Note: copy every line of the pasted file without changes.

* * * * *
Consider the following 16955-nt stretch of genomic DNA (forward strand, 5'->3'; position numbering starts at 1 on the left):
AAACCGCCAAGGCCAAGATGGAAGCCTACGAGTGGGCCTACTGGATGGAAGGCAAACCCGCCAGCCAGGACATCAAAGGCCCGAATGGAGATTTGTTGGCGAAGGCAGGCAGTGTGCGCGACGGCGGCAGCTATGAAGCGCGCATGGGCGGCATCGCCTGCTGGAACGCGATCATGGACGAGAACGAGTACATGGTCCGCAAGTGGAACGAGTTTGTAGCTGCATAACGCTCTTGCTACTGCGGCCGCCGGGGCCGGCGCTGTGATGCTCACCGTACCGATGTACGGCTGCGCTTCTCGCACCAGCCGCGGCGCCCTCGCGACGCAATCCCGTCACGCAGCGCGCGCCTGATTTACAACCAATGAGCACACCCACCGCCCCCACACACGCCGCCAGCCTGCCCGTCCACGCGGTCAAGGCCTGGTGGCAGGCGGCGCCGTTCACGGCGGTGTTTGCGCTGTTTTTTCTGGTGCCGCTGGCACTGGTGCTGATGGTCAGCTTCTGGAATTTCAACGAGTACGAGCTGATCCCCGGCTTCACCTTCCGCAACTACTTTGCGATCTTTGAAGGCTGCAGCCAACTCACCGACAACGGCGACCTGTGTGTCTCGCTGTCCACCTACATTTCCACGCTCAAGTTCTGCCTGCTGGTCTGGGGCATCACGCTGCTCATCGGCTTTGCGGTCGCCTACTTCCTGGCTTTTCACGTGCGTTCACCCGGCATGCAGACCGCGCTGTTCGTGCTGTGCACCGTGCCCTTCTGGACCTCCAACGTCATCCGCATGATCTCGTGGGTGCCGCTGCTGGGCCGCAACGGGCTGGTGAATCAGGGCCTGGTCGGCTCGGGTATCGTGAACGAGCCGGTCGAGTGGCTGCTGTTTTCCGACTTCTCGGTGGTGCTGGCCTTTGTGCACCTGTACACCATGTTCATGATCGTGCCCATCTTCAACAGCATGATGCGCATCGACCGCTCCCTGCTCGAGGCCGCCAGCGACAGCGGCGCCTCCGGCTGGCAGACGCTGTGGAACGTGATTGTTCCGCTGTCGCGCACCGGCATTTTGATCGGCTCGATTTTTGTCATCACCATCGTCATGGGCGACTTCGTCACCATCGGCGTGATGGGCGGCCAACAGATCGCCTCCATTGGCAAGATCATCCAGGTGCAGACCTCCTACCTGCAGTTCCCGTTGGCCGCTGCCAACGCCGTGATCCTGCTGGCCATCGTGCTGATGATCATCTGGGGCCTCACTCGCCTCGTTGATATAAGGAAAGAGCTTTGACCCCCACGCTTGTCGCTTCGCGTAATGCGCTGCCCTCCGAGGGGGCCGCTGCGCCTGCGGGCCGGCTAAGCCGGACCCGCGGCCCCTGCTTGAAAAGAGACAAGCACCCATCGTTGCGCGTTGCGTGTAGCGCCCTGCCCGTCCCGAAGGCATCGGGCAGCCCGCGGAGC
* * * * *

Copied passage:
Consider the following 16955-nt stretch of genomic DNA (forward strand, 5'->3'; position numbering starts at 1 on the left):
AAACCGCCAAGGCCAAGATGGAAGCCTACGAGTGGGCCTACTGGATGGAAGGCAAACCCGCCAGCCAGGACATCAAAGGCCCGAATGGAGATTTGTTGGCGAAGGCAGGCAGTGTGCGCGACGGCGGCAGCTATGAAGCGCGCATGGGCGGCATCGCCTGCTGGAACGCGATCATGGACGAGAACGAGTACATGGTCCGCAAGTGGAACGAGTTTGTAGCTGCATAACGCTCTTGCTACTGCGGCCGCCGGGGCCGGCGCTGTGATGCTCACCGTACCGATGTACGGCTGCGCTTCTCGCACCAGCCGCGGCGCCCTCGCGACGCAATCCCGTCACGCAGCGCGCGCCTGATTTACAACCAATGAGCACACCCACCGCCCCCACACACGCCGCCAGCCTGCCCGTCCACGCGGTCAAGGCCTGGTGGCAGGCGGCGCCGTTCACGGCGGTGTTTGCGCTGTTTTTTCTGGTGCCGCTGGCACTGGTGCTGATGGTCAGCTTCTGGAATTTCAACGAGTACGAGCTGATCCCCGGCTTCACCTTCCGCAACTACTTTGCGATCTTTGAAGGCTGCAGCCAACTCACCGACAACGGCGACCTGTGTGTCTCGCTGTCCACCTACATTTCCACGCTCAAGTTCTGCCTGCTGGTCTGGGGCATCACGCTGCTCATCGGCTTTGCGGTCGCCTACTTCCTGGCTTTTCACGTGCGTTCACCCGGCATGCAGACCGCGCTGTTCGTGCTGTGCACCGTGCCCTTCTGGACCTCCAACGTCATCCGCATGATCTCGTGGGTGCCGCTGCTGGGCCGCAACGGGCTGGTGAATCAGGGCCTGGTCGGCTCGGGTATCGTGAACGAGCCGGTCGAGTGGCTGCTGTTTTCCGACTTCTCGGTGGTGCTGGCCTTTGTGCACCTGTACACCATGTTCATGATCGTGCCCATCTTCAACAGCATGATGCGCATCGACCGCTCCCTGCTCGAGGCCGCCAGCGACAGCGGCGCCTCCGGCTGGCAGACGCTGTGGAACGTGATTGTTCCGCTGTCGCGCACCGGCATTTTGATCGGCTCGATTTTTGTCATCACCATCGTCATGGGCGACTTCGTCACCATCGGCGTGATGGGCGGCCAACAGATCGCCTCCATTGGCAAGATCATCCAGGTGCAGACCTCCTACCTGCAGTTCCCGTTGGCCGCTGCCAACGCCGTGATCCTGCTGGCCATCGTGCTGATGATCATCTGGGGCCTCACTCGCCTCGTTGATATAAGGAAAGAGCTTTGACCCCCACGCTTGTCGCTTCGCGTAATGCGCTGCCCTCCGAGGGGGCCGCTGCGCCTGCGGGCCGGCTAAGCCGGACCCGCGGCCCCTGCTTGAAAAGAGACAAGCACCCATCGTTGCGCGTTGCGTGTAGCGCCCTGCCCGTCCCGAAGGCATCGGGCAGCCCGCGGAGC